Make sure your safety glasses are on! Clean your piece of plate and then lay it on the non-slip rugpad. Now it's time to use your glass cutter and running pliers. A glass cutter has an offset carbide wheel that scores the surface and tells the fragment where to break. Take your glass cutter, pressing firmly, score the glass in one motion running along a straight edge. My glass cutter is self-lubricating, but you might need to add a little oil when using the glass cutter to score where you would like the piece to break. The running pliers will actually break the ceramic just like glass. Before using, notice that the jaws of the running pliers are curved, hold them with the front edge of the jaws curving down (frowning) and the score centered. There is usually a black mark on the center of the upper jaw. Place the scored piece of plate in the jaws of the running pliers and squeeze really hard. The center of the bottom jaw will push up while the outsides of the top jaw will push down and your piece should break on the scored line. This is called running the break. If you have trouble breaking the pottery then make sure the screw on the running pliers is in its highest position so the pliers can close all the way. Here are 2 short clips:
Check again to make sure you are wearing your safety glasses! Using tracing paper, copy a flower petal set. Layer the tracing paper over a piece of carbon transfer paper (carbon side facing down) on a clean piece of pottery and redraw your petals. Remove the papers and go over your tracing with a marker so you can see it better. Label each petal with sequential numbers so they can be reassembled later. Score your petals with the glass cutter and break them apart using the running pliers. It is best to score from the middle out, trying to always have equal amounts of material on either side of the score. Use the wheeled nippers and the tile nippers to shape your piece. Clean up and round the edges using 80 grit sandpaper. Note, I tried to cut my shapes out with the dremel, but found it chipped the enamel on the plate edge. Here is a clip of the cutting out a flower with hand tools:
There are sometimes surprises when using reclaimed dishes. A few plates just crumbled when I tried to break them while others required all my body weight just to get the running pliers closed. The edges of the white plates I had chosen for the clouds turned to dust so I decided to change the sky design to stripes and use the underside of the apple plate for any white.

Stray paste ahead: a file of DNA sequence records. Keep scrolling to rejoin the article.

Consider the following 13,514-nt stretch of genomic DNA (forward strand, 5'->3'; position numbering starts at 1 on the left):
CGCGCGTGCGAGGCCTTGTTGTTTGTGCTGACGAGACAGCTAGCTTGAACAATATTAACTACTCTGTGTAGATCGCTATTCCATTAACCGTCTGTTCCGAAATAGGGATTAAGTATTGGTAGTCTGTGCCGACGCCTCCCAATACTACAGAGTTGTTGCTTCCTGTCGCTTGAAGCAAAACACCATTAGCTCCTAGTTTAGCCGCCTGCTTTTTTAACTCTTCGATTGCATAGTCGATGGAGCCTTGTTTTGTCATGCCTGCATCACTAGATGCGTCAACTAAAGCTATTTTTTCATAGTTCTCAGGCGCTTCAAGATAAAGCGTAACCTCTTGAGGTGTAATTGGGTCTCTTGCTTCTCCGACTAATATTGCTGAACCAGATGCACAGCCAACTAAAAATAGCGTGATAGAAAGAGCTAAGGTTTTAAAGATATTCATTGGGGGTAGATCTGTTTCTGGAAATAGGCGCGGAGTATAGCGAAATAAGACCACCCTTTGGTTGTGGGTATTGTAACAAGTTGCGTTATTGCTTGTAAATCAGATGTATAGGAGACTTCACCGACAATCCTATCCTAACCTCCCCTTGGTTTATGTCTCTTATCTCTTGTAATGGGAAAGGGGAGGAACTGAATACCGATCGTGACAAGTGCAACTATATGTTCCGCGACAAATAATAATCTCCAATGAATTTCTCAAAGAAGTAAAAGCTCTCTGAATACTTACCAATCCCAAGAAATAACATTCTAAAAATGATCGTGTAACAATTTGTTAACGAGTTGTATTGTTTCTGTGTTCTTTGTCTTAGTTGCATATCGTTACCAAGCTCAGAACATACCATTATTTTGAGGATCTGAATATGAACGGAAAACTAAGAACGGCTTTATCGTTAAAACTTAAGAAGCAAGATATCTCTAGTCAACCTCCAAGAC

Finish cutting out any other needed pieces for stems and grasses. Step back and appreciate your handiwork!
Step 5: Dry Fit the Mosaic Pieces
I like to dry fit my pieces on my drawing to make sure I like the color and fit. This is the hardest part for me because I tend to fiddle with the details and forget the big picture.
Set the flower petals down and arrange the stem pieces to make a soft curve. Arrange the large background pieces until you like the general look. I tried 4 different stripe arrangements before settling on fewer white stripes. When you are happy with the look, take a photo of the dry fit mosaic and check the arrangement. This allows you to step back and really see the whole thing.
Make sure your safety glasses are on! Now, begin to nip the background pieces to fit closer to the flowers and stems. Take small bites out of the plate fragments with the wheeled nippers and the tile nippers until the background rectangles fit fairly close to the flowers. I try to limit any spacing between pieces to not more than 3/16 of an inch.
Step 6: Glue the Mosaic Down
Transfer your drawing to the wood backer with carbon transfer paper. Then prepare the thinset. I use thinset to glue my mosaic pieces to the sealed wood backer, thinset is the bond between the irregular mosaic pieces and the wood. It comes in powdered form and can be mixed with a colorant. First, make sure you wear a mask that can filter fine particles! Then use 60 grams of thinset and 10 grams of black colorant, add water and stir until a thick paste forms. I weigh my components so I always get the same shade of thinset.
Working in sections, spread a 1/4 inch thick bed of thinset. Working one piece at a time, press and gently twist each mosaic fragment into the thinset. The thinset should squish about half way up the piece. Place the next piece down trying to leave uniform gaps. Thinset is a structural bonding adhesive made of cement and capable of handling gaps up to about 3/8 of an inch.
Transfer all of your pieces to the wood. They may not all fit because the thinset takes up space but it's alway better to have extra pieces cut. Now take more thinset and press it into all the gaps. Wipe any extra off with a damp sponge. Clean your sponge often.
The last step is to apply thinset to the edges to hide the wood backer. I mixed my thinset a little thicker and then spread it with a palette knife. Use a wet finger to smooth out any lumps and bumps.
Let the mosaic dry for 24 to 48 hours in a warm place (above 50 degF).
Step 7: Finishing Touches
Set the mosaic on some cans to elevate it off the table surface. Spread undiluted Weldbond along the 1 inch wide thinset coated edge of the mosaic to protect it from knocks. Let the edge dry for at least an hour in a warm place (above 50 degF).
Lay the mosaic upside down on a cushioned surface like a thick, folded towel. Attach the picture hanging hardware of your choice. I used 2 d-rings and picture wire. Sign and date the back of your new art and hang it up.
Step back and admire your work!
Second Prize in the
Reclaimed Materials Contest